South Carolina LLC (6-Step Guide) – How to Form an LLC in SC?

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If you are looking to start a business or upgrade an existing one, a limited liability company (LLC) is a great choice. An LLC is a popular business structure that can protect your personal assets.

This is because an LLC combines many of the best aspects of a corporation and a sole proprietorship into one. So, if you would like to see how to form your South Carolina LLC, read on.

If you want to skip the hassle of starting a South Carolina LLC yourself, consider using professional help:

In case you’re wondering how much will it cost you to form your own LLC in SC — don’t worry, we have you covered. You can read our South Carolina LLC costs guide here. You’ll learn how to save some $$!

Step 1: Choose a Name for Your South Carolina Business


The first step in forming your South Carolina LLC is choosing a name for your business. This is an important step, and your name should comply with South Carolinas requirements, be easily found by potential clients, and be satisfactory to you.

South Carolina’s requirements include:

  • Required Words: Your chosen name is required to include the words “limited liability company” or an abbreviation including “L.L.C.” or “LLC.”
  • Restricted Words: Your chosen name may not include certain words such as bank, attorney, or dentist without further paperwork and potentially having an individual with proper licensure as a member of the LLC.
  • Distinguishable: The name you choose must be distinguishable from all other LLCs, limited partnerships, corporations, and registered fictitious names in South Carolina.

To check if a name is available and isn’t already taken, you can perform a business entity search on the South Carolina Secretary of State’s website. Another thing to consider is whether or not a suitable URL for the name you choose is available. If it is, then you may want to consider purchasing the URL to prevent others from using it even if you do not intend to file your Articles of Organization immediately.

Name Reservation

If you have chosen the perfect name with an available URL, it’s possible you may want to make sure it is there when you are ready to file. To do this, you can file an “Application to Reserve a Limited Liability Company Name.” This application will be filed with the Secretary of State and will require a $25 filing fee.

Step 2: Select a South Carolina Registered Agent


The next step is to select a registered agent based in South Carolina. A registered agent is an individual or business that will receive correspondence from the government such as tax forms, service of process, legal documentation, and other government correspondence.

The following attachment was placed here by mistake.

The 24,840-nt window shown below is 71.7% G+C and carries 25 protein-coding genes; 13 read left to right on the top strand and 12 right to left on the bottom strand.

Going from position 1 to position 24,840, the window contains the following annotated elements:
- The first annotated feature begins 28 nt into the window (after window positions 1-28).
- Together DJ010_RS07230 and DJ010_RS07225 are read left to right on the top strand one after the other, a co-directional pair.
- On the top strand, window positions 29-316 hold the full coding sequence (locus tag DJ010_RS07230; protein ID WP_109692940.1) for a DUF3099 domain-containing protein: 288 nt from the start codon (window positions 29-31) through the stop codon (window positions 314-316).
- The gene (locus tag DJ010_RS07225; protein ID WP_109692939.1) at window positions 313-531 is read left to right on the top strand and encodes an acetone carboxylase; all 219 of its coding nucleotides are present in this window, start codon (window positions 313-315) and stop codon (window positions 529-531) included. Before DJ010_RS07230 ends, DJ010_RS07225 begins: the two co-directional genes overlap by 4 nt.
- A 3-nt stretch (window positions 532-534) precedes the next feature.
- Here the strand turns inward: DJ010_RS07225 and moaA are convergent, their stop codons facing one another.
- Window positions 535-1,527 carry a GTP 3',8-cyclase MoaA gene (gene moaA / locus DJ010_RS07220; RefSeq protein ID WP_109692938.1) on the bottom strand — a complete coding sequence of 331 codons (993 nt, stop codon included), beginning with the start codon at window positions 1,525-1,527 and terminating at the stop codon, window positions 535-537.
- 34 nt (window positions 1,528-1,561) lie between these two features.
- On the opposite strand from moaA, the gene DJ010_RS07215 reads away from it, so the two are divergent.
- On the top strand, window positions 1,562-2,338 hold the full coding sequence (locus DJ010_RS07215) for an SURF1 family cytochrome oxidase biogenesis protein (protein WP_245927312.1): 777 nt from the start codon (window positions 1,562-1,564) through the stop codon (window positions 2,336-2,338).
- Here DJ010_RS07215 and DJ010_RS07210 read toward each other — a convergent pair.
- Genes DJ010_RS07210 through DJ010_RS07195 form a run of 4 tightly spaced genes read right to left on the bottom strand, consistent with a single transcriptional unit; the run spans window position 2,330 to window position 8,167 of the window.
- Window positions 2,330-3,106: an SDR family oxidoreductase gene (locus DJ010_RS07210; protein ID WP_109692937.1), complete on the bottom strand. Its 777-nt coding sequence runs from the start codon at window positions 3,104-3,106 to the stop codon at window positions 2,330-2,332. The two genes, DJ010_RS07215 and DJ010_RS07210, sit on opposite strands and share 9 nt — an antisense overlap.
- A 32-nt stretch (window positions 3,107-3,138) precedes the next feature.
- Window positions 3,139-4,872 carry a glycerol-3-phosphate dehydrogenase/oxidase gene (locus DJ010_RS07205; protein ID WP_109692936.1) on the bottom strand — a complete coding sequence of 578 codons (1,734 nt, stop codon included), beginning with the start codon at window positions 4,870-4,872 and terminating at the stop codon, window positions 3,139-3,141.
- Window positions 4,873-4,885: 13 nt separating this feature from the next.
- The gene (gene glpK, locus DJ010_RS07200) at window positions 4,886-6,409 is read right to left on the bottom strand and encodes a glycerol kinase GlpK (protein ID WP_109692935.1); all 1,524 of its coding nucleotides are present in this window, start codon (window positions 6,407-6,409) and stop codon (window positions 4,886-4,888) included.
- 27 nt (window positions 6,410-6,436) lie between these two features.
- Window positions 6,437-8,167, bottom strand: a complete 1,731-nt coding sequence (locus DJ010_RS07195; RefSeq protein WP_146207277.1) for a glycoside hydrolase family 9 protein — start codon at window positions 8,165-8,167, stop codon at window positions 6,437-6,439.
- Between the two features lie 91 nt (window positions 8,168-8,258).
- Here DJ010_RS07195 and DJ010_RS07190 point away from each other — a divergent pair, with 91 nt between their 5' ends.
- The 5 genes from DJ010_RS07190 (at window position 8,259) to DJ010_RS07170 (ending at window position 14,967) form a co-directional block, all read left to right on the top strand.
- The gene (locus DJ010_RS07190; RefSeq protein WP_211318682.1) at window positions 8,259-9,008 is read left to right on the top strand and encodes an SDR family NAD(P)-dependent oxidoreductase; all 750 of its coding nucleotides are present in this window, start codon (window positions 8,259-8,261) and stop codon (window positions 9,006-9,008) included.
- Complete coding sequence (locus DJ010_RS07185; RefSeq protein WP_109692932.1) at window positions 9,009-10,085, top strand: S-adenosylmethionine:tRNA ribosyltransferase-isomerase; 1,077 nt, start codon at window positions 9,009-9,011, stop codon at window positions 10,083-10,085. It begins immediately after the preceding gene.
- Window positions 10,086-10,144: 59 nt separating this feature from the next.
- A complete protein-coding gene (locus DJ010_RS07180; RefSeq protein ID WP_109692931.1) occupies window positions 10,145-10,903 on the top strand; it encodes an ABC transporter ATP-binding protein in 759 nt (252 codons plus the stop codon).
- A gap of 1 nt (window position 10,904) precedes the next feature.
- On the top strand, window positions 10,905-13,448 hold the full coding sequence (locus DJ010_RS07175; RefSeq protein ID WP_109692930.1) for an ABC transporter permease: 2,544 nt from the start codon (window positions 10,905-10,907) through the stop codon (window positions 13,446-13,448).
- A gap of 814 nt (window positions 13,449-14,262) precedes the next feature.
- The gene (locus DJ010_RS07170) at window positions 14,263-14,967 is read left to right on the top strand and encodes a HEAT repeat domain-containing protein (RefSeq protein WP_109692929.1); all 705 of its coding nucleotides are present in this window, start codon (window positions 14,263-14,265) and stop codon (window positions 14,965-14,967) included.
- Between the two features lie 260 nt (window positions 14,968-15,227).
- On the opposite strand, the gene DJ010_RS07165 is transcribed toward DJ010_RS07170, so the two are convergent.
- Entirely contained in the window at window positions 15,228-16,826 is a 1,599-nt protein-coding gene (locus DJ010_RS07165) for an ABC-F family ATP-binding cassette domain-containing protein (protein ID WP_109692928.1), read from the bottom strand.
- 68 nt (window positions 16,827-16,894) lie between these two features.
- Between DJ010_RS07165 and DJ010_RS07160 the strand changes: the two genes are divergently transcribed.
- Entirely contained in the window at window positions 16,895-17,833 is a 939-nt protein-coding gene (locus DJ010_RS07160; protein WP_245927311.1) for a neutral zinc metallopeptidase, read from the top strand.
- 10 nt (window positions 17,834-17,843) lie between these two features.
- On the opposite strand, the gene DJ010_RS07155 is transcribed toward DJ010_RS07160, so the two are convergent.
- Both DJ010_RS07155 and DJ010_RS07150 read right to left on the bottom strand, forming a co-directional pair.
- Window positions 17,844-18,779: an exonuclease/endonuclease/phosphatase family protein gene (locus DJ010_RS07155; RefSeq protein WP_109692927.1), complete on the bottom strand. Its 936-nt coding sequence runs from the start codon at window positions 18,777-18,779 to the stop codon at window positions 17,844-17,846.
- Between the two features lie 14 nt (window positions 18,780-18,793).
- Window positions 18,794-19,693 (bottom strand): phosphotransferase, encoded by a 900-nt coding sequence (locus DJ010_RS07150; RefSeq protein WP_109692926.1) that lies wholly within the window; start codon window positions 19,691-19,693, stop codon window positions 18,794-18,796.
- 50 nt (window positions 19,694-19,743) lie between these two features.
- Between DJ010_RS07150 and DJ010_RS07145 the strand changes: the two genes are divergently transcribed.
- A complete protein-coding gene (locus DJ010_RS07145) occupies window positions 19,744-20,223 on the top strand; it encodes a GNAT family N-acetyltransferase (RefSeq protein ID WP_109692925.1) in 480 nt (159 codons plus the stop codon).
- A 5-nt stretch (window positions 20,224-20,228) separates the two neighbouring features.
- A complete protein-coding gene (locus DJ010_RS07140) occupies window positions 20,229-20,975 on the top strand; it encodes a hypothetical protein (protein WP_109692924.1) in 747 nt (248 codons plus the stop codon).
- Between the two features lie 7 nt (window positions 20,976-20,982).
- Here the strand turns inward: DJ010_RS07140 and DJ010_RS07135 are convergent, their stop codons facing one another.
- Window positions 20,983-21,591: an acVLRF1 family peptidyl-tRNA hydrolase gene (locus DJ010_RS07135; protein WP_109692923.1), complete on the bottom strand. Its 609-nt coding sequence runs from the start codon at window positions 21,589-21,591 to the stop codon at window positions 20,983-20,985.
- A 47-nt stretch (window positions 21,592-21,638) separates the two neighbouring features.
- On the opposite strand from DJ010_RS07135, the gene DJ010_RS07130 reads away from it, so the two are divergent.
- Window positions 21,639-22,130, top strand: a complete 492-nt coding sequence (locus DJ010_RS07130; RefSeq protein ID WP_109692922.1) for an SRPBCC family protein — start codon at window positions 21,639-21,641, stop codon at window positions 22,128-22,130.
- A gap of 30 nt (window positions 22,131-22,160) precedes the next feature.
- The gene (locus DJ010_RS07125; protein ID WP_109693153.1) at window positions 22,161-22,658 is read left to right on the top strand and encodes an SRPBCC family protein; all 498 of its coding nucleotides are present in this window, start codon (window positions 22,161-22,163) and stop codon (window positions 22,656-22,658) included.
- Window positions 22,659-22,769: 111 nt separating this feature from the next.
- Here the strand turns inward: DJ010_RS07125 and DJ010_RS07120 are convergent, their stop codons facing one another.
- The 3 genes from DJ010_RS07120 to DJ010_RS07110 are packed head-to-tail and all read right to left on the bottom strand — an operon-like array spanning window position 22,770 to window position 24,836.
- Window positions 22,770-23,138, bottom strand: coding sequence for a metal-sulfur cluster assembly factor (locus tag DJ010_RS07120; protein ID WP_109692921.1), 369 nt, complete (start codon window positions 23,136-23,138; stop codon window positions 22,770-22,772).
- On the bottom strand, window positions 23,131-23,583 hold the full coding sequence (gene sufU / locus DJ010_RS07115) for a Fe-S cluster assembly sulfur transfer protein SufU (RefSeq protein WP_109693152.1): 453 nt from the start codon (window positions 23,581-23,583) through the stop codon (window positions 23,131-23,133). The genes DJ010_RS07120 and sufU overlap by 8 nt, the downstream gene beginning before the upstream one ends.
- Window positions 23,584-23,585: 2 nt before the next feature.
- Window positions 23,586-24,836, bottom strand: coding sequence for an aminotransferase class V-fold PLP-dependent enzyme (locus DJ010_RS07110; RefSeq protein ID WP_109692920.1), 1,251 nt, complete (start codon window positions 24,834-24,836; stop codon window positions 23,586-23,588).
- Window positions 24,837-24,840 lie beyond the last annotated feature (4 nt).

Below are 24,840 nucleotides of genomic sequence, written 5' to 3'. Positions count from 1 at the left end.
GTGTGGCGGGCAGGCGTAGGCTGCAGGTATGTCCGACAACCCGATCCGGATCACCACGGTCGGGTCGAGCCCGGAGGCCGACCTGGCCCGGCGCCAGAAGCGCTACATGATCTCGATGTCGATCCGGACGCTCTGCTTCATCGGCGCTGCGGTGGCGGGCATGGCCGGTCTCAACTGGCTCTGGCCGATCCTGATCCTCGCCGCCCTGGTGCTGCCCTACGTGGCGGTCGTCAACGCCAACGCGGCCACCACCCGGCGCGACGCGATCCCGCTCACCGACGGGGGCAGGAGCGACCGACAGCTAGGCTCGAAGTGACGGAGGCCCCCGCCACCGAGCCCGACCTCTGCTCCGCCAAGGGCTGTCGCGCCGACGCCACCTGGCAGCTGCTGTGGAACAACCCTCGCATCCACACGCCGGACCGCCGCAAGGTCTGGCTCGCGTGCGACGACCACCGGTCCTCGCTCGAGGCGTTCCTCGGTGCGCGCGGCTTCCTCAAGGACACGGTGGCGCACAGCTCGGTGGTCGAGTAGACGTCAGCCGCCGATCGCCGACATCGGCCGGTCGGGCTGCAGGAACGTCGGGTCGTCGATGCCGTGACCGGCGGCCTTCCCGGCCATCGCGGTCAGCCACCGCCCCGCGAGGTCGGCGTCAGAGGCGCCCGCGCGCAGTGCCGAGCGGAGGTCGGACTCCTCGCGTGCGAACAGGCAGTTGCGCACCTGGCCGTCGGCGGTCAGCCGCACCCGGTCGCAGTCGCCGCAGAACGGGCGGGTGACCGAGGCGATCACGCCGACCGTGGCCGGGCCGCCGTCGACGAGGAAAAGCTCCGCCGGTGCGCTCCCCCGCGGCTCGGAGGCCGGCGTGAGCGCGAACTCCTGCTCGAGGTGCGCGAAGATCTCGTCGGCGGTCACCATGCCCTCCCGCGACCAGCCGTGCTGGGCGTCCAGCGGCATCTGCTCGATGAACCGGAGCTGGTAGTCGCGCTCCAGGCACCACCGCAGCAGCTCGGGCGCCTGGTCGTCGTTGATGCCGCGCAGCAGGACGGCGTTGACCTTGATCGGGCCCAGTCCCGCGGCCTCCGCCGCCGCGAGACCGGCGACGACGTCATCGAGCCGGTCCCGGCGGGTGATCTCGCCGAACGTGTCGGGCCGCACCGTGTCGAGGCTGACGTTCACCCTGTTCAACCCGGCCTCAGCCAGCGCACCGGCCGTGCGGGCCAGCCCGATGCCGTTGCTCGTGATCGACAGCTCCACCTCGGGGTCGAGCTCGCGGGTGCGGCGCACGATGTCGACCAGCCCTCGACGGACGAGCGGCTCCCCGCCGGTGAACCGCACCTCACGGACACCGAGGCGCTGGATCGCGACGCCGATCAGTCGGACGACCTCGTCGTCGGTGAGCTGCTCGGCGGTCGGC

This means that the registered agent you select will serve as your business’s point of contact with the state. A member of your company may serve this role or any other resident or corporation authorized to perform business in South Carolina.

Factors to Consider When Choosing a Registered Agent

There are some factors you should consider when choosing your company’s registered agent, whether it is yourself, a member of your company, or a paid service. These include:

  • Public Record

When your company designates a registered agent as their representative, the name and address of this business or person will be placed on public record attached to your company. This is public so that a process server can locate a representative of your business. This will allow them to serve your business notice of a lawsuit.

This means that this information is publicly available for anyone to see. This is a particular problem if your business address is your private home address. This can be a loss of privacy and lead to junk mail and unwanted sales visits. The problem can be reduced by giving a business address, but by hiring a service to act as your registered agent, this problem can be avoided completely.

  • Loss of Reputation

If the loss of privacy from having your name and address made public isn’t an issue, there is another risk to consider from acting as your own registered agent. It isn’t pleasant to think about, but it is possible your business will eventually suffer from a lawsuit.

If this occurs, your registered agent will receive the service of process. If this is your business, you may be served in front of your customers and patrons. This could greatly harm your reputation. If it is at your home address, this could be even more embarrassing in front of family and friends.

By using a registered agent service, you can retain not only your personal privacy but also keep legal matters private as well.

  • Available Hours

South Carolina requires your registered agent to be available during all regular business hours at the provided address. This can be a considerable limitation on certain types of businesses with different operating hours, such as bars or restaurants, as well as businesses that do not operate in one location, such as consulting firms.

This can also make it hard for small business owners accustomed to performing errands during work hours or who wish to take a vacation that will leave them unavailable. Even if this is not a hardship, it can be inconvenient to stop work, accept documents, and properly secure them.

But with a registered agent service, they will always be there during business hours to accept and store documents for when you are ready to read them.

  • Multi-State and Expanding Businesses

For businesses that operate out of multiple states, they are required to have a registered agent based within each state. In this case, it is impossible to act as your own registered agent personally. This will make it necessary to hire another entity to serve as your registered agent.

  • Convenience